*Not literally. Well, hopefully not literally, that would be one intensely strange job.
Digital Nomad Jobs – Help Exchange
The typical digital nomad has to be a bit cautious about the cost of things. Money may not always be flowing in as readily as you like and you need to know what is going where and when. Unfortunately, as the summer months approach, it seems that all restaurateurs and hoteliers are issued with special licences. Special ‘fleecing’ licences that allow them to charge a lot more money for their services. Room and food costs can increase dramatically overnight, and if you’re ill-prepared for this you can easily obliterate your meticulously planned budget pretty sharpish. Another potential downside of the summer is the increase of tourists cluttering up your little piece of paradise. There’s nothing worse than one day waking up to find you have to queue for things in the local shop! Personally, I find overcrowding intensely unlikable and endeavour whenever possible to escape it. That’s one of the many, many reasons I left Birmingham.
An interesting way to avoid these seasonal pitfalls is to enrol on a help exchange program.
Help exchanges are a great way for all digital nomads on a shoestring budget to see the world, learn some new skills, save some money and hopefully make some friends. The basic idea is that you help in exchange for somewhere to sleep, some food to eat and some time off to enjoy yourself. The usual requirement from hosts is that you can work 5 or 6 days a week for 5 hours a day. The work offered on sites like HelpX is incredibly varied and based all over the world. I have little doubt that you will find something that suits you anywhere on the planet.
An important thing to remember if you become a help exchanger is that you are not just going on holiday. People are providing you with bed and board, they will expect you to earn it. Always make sure you’re fully committed to the work before signing up. If you turn up and don’t care/try everyone will probably hate you and you won’t be staying very long. It will just be a waste of everyone’s time and (particularly your) money.
As with all things in life, there are pros and cons to the help exchange system. Obviously, a major plus point is that you get to see different parts of the world without worrying about finding somewhere to sleep and affording food. The flip side to this is that you have no real control over your living conditions and potentially no say in what it is you’ll be eating! If you’re pretty flexible on food and accommodation, fantastic! If not then make sure you spend the time researching the sites to find the opportunity that is just right for you. If you are new to help exchanging you might be best only looking at listings with reviews from other volunteers. Whilst I’m sure most listings are genuine you may find some that are a little ‘economical’ with the truth. If you read the reviews at least you can go into the experience (hopefully) knowing exactly what you are in for.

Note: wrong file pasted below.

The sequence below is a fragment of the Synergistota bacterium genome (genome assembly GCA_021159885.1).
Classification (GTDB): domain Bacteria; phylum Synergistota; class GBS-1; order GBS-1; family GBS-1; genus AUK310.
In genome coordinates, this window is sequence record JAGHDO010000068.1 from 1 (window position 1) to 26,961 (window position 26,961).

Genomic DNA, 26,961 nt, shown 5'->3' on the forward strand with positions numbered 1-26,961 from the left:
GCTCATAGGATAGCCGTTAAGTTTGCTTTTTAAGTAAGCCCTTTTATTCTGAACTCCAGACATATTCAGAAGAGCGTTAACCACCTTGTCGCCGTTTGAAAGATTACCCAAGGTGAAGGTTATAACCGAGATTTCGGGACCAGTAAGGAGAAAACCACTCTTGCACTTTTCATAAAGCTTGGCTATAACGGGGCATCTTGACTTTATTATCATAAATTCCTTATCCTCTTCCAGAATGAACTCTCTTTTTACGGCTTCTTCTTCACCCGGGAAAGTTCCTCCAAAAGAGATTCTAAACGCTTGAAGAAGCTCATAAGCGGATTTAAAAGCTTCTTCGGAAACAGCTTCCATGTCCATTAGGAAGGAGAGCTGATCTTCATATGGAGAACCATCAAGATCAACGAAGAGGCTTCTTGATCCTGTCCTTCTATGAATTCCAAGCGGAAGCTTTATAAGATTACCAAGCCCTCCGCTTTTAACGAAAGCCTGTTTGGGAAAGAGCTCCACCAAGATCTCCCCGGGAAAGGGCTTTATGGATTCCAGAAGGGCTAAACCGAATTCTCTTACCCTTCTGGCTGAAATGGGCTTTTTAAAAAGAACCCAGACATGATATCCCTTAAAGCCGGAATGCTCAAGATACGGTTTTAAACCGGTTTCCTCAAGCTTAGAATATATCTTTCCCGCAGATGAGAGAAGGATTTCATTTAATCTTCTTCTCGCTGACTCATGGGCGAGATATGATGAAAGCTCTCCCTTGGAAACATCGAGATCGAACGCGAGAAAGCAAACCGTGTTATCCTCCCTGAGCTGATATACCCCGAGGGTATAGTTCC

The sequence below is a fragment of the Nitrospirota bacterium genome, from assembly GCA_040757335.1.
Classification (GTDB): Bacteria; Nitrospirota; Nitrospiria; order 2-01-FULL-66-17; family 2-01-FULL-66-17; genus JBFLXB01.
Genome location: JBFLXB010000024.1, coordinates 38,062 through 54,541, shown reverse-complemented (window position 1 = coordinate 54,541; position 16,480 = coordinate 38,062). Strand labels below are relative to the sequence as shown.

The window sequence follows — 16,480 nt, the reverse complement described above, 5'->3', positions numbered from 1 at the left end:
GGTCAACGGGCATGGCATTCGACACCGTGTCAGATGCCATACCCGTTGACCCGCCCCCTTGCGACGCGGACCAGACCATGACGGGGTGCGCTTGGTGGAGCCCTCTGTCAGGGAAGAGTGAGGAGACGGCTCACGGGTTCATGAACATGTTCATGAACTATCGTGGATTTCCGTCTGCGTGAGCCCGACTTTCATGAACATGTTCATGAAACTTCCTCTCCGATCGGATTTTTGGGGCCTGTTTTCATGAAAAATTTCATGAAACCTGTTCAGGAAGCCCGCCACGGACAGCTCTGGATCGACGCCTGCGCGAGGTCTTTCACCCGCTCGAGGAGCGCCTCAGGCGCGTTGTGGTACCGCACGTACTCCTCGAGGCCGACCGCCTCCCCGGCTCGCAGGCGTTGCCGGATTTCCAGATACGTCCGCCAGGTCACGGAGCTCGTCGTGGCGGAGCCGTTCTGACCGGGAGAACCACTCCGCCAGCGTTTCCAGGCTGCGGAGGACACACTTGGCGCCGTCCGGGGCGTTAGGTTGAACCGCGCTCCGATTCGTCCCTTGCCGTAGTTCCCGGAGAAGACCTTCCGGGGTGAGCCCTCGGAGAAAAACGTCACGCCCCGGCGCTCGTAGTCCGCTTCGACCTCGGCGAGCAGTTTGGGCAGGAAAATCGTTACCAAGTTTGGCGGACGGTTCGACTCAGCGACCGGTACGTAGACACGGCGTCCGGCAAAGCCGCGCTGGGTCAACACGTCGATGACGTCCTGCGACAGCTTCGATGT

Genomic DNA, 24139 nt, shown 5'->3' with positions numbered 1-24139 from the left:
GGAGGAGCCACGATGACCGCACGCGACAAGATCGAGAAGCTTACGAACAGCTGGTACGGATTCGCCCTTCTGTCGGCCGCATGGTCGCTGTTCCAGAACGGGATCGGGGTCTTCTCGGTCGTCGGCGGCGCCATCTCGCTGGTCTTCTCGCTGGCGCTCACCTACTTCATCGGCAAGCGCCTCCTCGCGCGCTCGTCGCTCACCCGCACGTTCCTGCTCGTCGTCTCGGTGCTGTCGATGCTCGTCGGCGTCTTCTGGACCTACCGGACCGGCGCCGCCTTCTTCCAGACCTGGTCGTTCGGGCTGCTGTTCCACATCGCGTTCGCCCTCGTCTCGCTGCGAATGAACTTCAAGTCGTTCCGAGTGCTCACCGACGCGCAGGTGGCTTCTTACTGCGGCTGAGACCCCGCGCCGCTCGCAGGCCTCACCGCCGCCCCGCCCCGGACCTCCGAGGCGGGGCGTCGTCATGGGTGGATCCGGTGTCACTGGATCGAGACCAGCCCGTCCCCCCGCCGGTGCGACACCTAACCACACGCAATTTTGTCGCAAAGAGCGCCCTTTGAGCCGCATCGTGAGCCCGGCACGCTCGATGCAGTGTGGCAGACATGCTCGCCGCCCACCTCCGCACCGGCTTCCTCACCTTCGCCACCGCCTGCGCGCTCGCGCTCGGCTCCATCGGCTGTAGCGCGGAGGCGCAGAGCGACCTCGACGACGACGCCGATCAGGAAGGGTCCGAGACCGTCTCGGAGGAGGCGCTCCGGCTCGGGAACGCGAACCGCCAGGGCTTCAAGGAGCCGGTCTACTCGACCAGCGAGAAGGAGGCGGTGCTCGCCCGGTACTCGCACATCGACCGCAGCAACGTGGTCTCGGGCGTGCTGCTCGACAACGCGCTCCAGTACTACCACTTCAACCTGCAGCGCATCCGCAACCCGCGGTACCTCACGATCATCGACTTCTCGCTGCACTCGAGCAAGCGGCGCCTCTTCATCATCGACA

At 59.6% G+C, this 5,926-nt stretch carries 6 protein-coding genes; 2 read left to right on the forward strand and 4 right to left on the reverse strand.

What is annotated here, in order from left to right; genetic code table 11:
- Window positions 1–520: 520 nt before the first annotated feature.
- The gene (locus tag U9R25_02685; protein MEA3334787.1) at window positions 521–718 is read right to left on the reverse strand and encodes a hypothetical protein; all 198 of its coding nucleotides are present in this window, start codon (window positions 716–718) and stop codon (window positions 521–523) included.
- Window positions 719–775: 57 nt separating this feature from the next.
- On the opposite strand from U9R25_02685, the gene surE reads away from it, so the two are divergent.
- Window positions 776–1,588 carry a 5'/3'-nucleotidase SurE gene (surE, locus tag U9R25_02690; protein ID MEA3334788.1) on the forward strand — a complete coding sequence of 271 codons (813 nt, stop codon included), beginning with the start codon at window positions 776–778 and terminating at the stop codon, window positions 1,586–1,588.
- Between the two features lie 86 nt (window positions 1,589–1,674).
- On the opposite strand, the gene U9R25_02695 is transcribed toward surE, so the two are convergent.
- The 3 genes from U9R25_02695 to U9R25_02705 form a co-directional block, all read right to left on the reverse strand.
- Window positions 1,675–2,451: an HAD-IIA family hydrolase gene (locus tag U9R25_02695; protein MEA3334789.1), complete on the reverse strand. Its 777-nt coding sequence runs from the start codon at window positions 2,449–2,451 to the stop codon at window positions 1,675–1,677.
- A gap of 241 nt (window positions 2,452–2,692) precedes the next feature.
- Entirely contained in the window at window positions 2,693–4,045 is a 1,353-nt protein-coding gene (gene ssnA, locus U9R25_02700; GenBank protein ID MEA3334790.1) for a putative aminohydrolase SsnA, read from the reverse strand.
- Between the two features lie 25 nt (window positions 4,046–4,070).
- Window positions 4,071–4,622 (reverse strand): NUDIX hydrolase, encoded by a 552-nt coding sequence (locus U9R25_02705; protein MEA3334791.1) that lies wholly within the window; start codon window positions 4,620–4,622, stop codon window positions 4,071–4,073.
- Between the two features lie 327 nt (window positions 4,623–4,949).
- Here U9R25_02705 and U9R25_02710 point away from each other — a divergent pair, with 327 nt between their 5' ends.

Help exchangers need to be quite adaptable, it’s very common for the jobs you do to change from day-to-day. No one can force you into doing something you don’t want to do but be wary. It’s not beyond the realm of possibility to expect to be out riding horses on the trails and actually find out you are shovelling manure all day.
A few years ago I went on a help exchange in Olhao, Portugal. It was pretty great, I worked 5 hours a day painting and gardening, had my own room, plenty of food and really friendly hosts. Also, I met the greatest person I have ever met on my travels Susi! To be honest, even if the experience had been awful it would have been worth it for just meeting that new friend. Help exchanges can be a great way to meet people and really immerse yourself in the local culture. If you are lucky you will find a host that is happy to show you around and really make you feel at home.